The cards are stacked against introverts

A note to people, professors and the world


All my life, I have been the quiet girl that stands at the side of a crowded room. All my life, I have been the awkward girl who doesn’t know what to say or how to say it or when to say it. It doesn't matter if the setting is a lecture hall or a pounding pre-game — it’s just the kind of person that I am. In any new social situation, my voice always wavers — slightly, an unnoticeable amount if you weren’t looking for it, but it’s a blaring flag for me. It’s a reminder that I am and always will be an introvert.

I do not mean to insinuate that all introverts are similar to me. I do not mean to insinuate that all introverts have difficulty in social settings or regret this inclination. In fact, in my eyes, there’s a firm distinction between the “happy introvert” and the “anxious introvert.” The “happy introvert” is comfortable with herself, knows her personality type and embraces it full-on. The “anxious introvert” is hyper-aware of her social shortcomings and fixates on every social task with uncompromised worry and doom. I know these archetypes intimately, because, for the last 21 years, I have fluctuated between both.

In my younger years, I was plagued by this “character flaw” — at least, that’s how I perceived it. I was an “anxious introvert.” In elementary school, it took all my effort to speak up when the teacher called my name. I had a close-knit friend group and never strayed too far from those four or five people. On days that were particularly overwhelming, I would lift the hood of my sweatshirt and sit silently at my desk. 

Socratic seminars were the worst for me — while there is clear value in the teaching technique, it was an “anxious introvert’s” worst nightmare. Those student-facilitated discussions were chaotic for someone like me — my peers talking over one another, competing to have the most compelling point. All of them were overzealous and eager to prove themselves, while my blood ran cold from dread and terror. My voice shook. My stomach ached. At this point, the class had become more about the inescapable anxiety, not the material. I would spend 20, 30 or 40 minutes rehearsing a sentence in my mind, over and over, and attempting to gain the courage to speak. Most of the time, the anxiety would be too much — I would give up and accept a score of zero from my teacher. Does that seem fair?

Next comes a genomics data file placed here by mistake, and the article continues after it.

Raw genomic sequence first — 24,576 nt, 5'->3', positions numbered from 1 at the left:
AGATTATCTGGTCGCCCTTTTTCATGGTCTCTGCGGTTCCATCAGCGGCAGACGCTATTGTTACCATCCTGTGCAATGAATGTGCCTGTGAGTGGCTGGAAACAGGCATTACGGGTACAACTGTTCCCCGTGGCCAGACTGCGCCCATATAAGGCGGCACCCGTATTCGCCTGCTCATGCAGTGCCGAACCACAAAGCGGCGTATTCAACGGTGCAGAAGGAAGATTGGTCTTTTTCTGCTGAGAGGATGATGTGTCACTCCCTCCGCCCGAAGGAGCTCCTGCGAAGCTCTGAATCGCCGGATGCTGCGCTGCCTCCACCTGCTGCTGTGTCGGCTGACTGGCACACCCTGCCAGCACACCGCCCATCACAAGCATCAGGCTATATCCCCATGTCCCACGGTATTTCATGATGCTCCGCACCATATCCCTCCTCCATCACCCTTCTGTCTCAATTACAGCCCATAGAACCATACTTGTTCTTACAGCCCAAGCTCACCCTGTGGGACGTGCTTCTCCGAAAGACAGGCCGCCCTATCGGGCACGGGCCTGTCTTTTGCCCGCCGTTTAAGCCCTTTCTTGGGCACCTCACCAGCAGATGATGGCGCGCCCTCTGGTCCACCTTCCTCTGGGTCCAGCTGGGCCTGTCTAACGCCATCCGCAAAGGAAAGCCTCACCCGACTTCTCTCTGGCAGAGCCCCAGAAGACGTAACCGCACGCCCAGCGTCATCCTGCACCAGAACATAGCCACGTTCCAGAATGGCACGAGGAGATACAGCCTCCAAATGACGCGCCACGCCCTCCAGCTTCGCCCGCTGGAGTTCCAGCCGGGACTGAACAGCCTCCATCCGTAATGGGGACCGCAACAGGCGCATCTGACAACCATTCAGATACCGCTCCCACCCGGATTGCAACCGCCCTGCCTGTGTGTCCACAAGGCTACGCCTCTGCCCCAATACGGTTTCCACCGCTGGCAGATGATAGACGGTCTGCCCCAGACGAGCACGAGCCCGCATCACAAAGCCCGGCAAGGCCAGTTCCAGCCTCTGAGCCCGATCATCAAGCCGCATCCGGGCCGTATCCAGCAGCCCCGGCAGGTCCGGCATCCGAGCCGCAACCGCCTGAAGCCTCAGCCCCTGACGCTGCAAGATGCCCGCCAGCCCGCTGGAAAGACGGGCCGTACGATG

At these low points in my childhood, it was impossible not to be envious of my extroverted counterparts. 

By high school, I had developed tricks to handle this introverted anxiety. I would speak first during a group discussion or state something vague or ask a peer for clarification on his or her point. The tricks were small, but they made the difference to me. With those discoveries, I began to gain momentum and confidence. I began to transition from an “anxious introvert” to a “happy introvert.”

This transition is a slow, incremental fight. I don’t think most people understand the true gravity of that undertaking. It is a change that requires people to compromise who they are. It’s a change that requires people to push themselves past their comfort zone, constantly. Learning to speak up was a tumultuous growing process that fought me every step of the way. 

While every person should be aware of this silent struggle, it is imperative that professors understand and act with kindness and consideration. In a class last semester, I was docked a letter grade. When I emailed the professor, his response was this: “While you largely led the discussions in small groups, you irregularly participated in classroom discussions.” It didn’t matter that each of my essays received an A — my inability to “regularly” engage in this social component was costly and left a bitter taste in my mouth. 

Again, I ask — is this fair? 

Professors should take this into account. If they witness a student excelling with the material and giving a good faith effort amidst the social component of the class, docking points is cruel. A letter grade is absurd. As someone that has struggled with this for years, it’s hard not to begin resenting yourself and your hushed disposition. 

Some are lucky enough to have a natural inclination towards conversation and sociality. Some thrive in social settings, unmasking a personality filled with charm, charisma and amicability. No doubt, these people take this for granted. These people don’t understand that the world works in their favor — that they were given an advantage in life simply by chance.

While I have fine-tuned my social skills, my anxious introverted side still shows. In social situations, I always let the others take the reins in the conversation. I’m still working on myself. Sometimes, I still regress to an “anxious introvert,” but I hope to reach a point where I am completely and unconditionally content with who I am. 

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